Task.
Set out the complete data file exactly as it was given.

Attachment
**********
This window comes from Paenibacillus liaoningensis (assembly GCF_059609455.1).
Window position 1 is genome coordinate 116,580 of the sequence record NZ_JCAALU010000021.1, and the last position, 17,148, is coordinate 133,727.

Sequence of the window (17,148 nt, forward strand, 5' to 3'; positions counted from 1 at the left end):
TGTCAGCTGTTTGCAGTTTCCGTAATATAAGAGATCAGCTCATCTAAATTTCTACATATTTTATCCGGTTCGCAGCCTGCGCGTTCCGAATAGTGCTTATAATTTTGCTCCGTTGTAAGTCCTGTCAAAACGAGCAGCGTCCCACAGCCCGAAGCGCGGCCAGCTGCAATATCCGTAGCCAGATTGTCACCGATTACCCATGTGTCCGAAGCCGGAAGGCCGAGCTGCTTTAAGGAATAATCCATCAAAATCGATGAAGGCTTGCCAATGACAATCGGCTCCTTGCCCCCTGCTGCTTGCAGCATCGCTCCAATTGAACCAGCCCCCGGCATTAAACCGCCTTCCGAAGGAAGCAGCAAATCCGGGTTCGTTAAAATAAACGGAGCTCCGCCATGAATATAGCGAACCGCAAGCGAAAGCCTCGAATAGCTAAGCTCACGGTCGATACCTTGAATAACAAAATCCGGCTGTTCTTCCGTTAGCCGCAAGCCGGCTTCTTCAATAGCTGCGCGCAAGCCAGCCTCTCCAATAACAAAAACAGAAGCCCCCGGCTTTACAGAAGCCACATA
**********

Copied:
This window comes from Paenibacillus liaoningensis (assembly GCF_059609455.1).
Window position 1 is genome coordinate 116,580 of the sequence record NZ_JCAALU010000021.1, and the last position, 17,148, is coordinate 133,727.

Sequence of the window (17,148 nt, forward strand, 5' to 3'; positions counted from 1 at the left end):
TGTCAGCTGTTTGCAGTTTCCGTAATATAAGAGATCAGCTCATCTAAATTTCTACATATTTTATCCGGTTCGCAGCCTGCGCGTTCCGAATAGTGCTTATAATTTTGCTCCGTTGTAAGTCCTGTCAAAACGAGCAGCGTCCCACAGCCCGAAGCGCGGCCAGCTGCAATATCCGTAGCCAGATTGTCACCGATTACCCATGTGTCCGAAGCCGGAAGGCCGAGCTGCTTTAAGGAATAATCCATCAAAATCGATGAAGGCTTGCCAATGACAATCGGCTCCTTGCCCCCTGCTGCTTGCAGCATCGCTCCAATTGAACCAGCCCCCGGCATTAAACCGCCTTCCGAAGGAAGCAGCAAATCCGGGTTCGTTAAAATAAACGGAGCTCCGCCATGAATATAGCGAACCGCAAGCGAAAGCCTCGAATAGCTAAGCTCACGGTCGATACCTTGAATAACAAAATCCGGCTGTTCTTCCGTTAGCCGCAAGCCGGCTTCTTCAATAGCTGCGCGCAAGCCAGCCTCTCCAATAACAAAAACAGAAGCCCCCGGCTTTACAGAAGCCACATA